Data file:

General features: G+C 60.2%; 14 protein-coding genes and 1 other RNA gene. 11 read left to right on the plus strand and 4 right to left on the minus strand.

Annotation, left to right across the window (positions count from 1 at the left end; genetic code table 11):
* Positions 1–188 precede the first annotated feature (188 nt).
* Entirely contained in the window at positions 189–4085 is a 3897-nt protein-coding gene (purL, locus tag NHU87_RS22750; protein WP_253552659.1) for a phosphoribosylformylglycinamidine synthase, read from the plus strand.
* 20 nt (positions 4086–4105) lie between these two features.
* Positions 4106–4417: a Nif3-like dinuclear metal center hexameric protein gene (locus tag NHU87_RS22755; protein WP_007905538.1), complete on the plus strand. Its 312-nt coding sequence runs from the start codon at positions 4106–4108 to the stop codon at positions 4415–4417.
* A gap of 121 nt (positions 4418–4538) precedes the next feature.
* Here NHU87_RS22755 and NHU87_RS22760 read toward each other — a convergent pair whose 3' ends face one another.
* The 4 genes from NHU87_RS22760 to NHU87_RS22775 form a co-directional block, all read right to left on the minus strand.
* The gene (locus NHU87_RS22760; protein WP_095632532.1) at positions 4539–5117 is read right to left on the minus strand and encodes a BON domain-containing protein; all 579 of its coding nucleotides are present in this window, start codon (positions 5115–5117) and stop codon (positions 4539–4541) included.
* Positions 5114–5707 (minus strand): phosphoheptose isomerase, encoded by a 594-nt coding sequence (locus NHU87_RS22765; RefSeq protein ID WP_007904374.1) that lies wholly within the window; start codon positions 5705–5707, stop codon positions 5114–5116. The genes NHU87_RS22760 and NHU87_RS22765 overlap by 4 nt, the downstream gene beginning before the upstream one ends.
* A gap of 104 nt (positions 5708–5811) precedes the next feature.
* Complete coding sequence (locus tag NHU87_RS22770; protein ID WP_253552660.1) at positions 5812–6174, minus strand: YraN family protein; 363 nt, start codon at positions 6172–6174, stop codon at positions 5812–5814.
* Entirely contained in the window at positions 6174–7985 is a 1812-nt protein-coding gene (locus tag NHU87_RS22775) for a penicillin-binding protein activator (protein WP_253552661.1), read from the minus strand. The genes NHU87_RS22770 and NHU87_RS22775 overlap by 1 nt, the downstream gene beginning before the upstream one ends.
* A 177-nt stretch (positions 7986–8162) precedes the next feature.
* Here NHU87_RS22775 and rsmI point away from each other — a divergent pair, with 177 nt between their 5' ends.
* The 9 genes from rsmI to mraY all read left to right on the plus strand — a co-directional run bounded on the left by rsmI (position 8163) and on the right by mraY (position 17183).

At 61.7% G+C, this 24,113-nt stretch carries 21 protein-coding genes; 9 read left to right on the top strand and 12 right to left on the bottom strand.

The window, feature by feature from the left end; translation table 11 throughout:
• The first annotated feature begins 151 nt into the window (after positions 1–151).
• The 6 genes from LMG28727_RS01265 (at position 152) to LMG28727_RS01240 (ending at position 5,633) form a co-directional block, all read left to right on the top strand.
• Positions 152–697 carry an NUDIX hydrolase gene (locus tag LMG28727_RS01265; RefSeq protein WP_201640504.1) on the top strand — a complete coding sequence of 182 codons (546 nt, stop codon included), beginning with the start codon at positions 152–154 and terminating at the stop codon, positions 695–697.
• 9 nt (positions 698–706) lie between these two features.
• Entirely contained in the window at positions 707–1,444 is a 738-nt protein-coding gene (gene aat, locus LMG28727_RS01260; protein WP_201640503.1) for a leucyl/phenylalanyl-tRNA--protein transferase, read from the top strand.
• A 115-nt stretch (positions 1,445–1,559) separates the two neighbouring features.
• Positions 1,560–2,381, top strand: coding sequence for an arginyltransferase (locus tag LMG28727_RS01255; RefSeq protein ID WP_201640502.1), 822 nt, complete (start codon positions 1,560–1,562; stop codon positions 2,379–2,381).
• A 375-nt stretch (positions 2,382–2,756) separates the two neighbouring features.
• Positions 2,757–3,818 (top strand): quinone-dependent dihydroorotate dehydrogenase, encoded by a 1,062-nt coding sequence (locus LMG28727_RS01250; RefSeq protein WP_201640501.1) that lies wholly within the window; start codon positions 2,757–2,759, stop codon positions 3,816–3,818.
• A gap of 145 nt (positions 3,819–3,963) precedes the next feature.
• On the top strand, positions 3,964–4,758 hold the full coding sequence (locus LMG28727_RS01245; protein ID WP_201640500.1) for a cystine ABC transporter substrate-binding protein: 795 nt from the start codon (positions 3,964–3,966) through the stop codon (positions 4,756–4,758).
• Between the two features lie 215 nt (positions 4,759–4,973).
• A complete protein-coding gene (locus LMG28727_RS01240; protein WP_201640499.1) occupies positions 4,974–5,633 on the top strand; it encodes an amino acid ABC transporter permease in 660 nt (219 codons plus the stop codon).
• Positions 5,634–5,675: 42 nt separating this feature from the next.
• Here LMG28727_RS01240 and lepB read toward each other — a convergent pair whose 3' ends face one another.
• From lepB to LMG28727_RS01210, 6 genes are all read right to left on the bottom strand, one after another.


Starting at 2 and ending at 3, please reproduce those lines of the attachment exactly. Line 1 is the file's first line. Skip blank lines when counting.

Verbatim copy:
Annotation, left to right across the window (positions count from 1 at the left end; genetic code table 11):
* Positions 1–188 precede the first annotated feature (188 nt).